Category: Science/medical

Woman sentenced to jail for refusing to vaccinate son 

A Michigan judge sentenced Rebecca Bredow to seven days in jail after she violated a court order to have her 9-year-old son vaccinated. Bredow’s case first made headlines last week after her ex-husband took her to court over her refusal to vaccinate their son, despite agreeing to do so in Nov. 2016, Fox 2 Detroit reported.

Bredow told Oakland County Judge Karen McDonald that she takes “full responsibility” for her actions, and that vaccinations go against her beliefs. Last week, McDonald had given Bredow seven days to get the boy vaccinated, but she told news outlets that she “would rather sit behind bars for standing up for what I believe in, than giving in to something I strongly don’t believe in.”

Bredow was found in contempt of court, and McDonald said the boy would be vaccinated today based on the Nov. 2016 agreement made between the woman and her ex-husband.

The mother-of-two was handcuffed in court and escorted out of the room by deputies. 

GOP scraps Obamacare repeal plan; can’t gather enough votes

WASHINGTON, D.C.-  Unable to come with enough votes in a limited amount of time, Senate Majority Leader Mitch McConnell has decided to move away from the health care repeal- for now.

Republican senators decided during their weekly conference lunch on Tuesday that it as best not to not take a vote on the measure to repeal the ACA. This move comes after the GOP considered  a lack of votes, since three senators have explicitly  stated they would vote “no” on the measure, while other law makers have expressed doubts about the bill.

“The decision was a joint one between Lindsey and Bill and the other two sponsors and also the leader that if the votes are not there, not to have the vote, but not to give up,” said Sen. Pat Roberts of Kansas, after leaving the lunch, referring to the latest health care bill’s co-sponsors, Sens. Lindsey Graham of South Carolina and Bill Cassidy of Louisiana.

With no Democrats supporting the repeal of Obamacare, Senate Republicans could afford to lose the support of only two of their 52 members and still pass the bill. On Monday evening, Sen. Susan Collins of Maine became the third GOP senator to publicly oppose the measure, delivering a fatal blow to what was already a last-ditch effort. Sens. Rand Paul of Kentucky and John McCain of Arizona had previously said that they were against the measure.

The Graham-Cassidy legislation was the latest version of a series of efforts to partially repeal and replace the Affordable Care Act, but none were able to find the 50 votes needed to pass.

The timing is critical for the GOP since the Senate only has until September 30 before reconciliation expires. Under reconciliation, a simple majority of 50 votes is needed to pass legislation instead of the usual 60.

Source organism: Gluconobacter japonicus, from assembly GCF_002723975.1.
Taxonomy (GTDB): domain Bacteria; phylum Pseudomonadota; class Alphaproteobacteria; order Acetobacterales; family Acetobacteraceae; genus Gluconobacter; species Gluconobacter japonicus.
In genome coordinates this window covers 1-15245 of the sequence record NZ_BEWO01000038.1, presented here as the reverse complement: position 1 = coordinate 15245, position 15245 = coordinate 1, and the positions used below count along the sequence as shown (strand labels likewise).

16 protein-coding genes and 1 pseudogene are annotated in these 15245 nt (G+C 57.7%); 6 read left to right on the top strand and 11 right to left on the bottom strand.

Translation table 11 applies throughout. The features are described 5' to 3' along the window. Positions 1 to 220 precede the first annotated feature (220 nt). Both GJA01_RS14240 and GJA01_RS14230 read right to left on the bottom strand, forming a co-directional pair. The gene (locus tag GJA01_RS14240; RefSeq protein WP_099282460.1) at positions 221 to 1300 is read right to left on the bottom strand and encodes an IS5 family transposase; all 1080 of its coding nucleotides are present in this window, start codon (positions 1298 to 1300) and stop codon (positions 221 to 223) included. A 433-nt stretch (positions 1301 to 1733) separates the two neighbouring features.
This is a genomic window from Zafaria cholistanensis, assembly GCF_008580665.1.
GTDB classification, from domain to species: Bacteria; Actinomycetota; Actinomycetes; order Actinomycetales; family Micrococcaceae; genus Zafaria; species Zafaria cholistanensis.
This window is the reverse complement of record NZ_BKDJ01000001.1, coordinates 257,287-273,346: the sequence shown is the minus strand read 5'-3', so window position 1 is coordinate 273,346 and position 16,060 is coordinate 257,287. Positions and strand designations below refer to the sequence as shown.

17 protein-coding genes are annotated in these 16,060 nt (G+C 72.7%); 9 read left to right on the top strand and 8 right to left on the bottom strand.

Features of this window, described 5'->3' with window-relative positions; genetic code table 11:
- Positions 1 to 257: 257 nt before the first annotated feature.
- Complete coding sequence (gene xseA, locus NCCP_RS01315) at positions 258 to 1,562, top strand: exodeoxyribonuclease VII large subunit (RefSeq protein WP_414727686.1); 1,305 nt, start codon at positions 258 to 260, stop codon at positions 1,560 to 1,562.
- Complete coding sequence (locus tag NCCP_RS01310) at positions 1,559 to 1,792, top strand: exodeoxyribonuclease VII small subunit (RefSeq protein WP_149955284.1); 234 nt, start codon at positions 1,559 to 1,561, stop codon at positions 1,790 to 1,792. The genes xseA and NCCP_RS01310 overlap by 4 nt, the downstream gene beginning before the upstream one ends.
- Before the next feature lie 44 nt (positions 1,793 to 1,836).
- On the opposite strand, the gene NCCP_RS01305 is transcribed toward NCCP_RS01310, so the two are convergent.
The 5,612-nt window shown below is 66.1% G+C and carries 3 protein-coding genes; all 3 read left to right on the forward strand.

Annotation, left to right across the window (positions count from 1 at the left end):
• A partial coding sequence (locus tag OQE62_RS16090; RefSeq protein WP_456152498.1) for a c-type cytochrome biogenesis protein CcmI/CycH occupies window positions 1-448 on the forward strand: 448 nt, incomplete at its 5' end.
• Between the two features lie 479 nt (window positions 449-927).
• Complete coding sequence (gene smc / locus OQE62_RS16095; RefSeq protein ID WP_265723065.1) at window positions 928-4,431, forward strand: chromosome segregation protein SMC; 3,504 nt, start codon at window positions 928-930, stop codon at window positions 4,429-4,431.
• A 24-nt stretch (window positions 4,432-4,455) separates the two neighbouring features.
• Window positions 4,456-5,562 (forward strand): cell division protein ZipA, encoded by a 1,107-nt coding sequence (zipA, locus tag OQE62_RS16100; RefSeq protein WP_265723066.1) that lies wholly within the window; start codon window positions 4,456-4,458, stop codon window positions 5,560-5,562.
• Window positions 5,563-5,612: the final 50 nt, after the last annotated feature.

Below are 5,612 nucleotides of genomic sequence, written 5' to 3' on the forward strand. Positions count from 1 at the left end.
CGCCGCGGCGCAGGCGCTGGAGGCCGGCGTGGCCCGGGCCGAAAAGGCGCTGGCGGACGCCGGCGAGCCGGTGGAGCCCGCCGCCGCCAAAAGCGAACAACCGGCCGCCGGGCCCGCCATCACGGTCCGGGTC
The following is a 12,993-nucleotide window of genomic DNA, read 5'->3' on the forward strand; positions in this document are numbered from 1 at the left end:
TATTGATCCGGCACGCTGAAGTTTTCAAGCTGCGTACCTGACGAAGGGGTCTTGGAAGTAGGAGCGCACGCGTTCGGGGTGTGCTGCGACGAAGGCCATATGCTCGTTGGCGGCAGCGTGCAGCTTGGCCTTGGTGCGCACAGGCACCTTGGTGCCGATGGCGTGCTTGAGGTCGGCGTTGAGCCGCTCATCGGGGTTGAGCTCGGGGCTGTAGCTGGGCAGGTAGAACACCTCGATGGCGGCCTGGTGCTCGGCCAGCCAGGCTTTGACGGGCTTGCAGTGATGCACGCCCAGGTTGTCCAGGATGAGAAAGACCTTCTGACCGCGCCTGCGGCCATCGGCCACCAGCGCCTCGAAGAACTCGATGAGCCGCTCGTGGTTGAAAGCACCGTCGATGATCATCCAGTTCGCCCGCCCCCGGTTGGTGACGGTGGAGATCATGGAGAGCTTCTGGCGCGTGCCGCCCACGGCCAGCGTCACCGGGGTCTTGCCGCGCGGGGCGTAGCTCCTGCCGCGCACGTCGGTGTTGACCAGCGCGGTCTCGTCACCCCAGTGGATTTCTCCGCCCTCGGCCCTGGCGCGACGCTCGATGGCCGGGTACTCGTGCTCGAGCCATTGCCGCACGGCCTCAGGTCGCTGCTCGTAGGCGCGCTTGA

House Republicans, who did pass a version of Obamacare repeal in May, were disappointed with their congressional colleagues.

Scientists use spinach To grow heart tissue

A team of researchers just demonstrated that spinach leaves may  be able to grow a heart.

In a paper published Wednesday, researchers from Worcester Polytechnic Institute (WPI), the University of Wisconsin-Madison, and Arkansas State University-Jonesboro detail how they used spinach leaves to grow heart tissue.

Since spinach leaves have a vascular system similar to the human vascular system, researchers pushed a detergent solution through the spinach’s veins, stripping it of its plant cells and leaving behind the structure that keeps those cells in place. They also filled the spinach veins with human cells that line blood vessels.

When human cardiomyocytes—heart muscle cells derived from pluripotent stem cells—were implanted onto the spinach leaf, capillaries carried all the necessary blood and nutrients to the cardiomyocytes. After five days on the leaf, the cardiomyocytes had received enough nutrients and grown strong enough to contract like a muscle, and continued to contract for 21 days.

“Adapting abundant plants that farmers have been cultivating for thousands of years for use in tissue engineering could solve a host of problems limiting the field,” Glenn Gaudette, a professor of biomedical engineering at WPI and corresponding author of the paper, says in a statement.

So far, researchers have achieved similar results in parsley, Artemesia annua (sweet wormwood), and peanut hairy roots, and even found that some plants have better networks than others.

For now, the WPI team is still working to create a vascular network for the outflow of blood and fluids from human tissue, and studying how human cells grow while they are attached to and nourished by plant-based scaffolds.

“We have a lot more work to do,” Gaudette says in the statement, “but so far this is very promising.”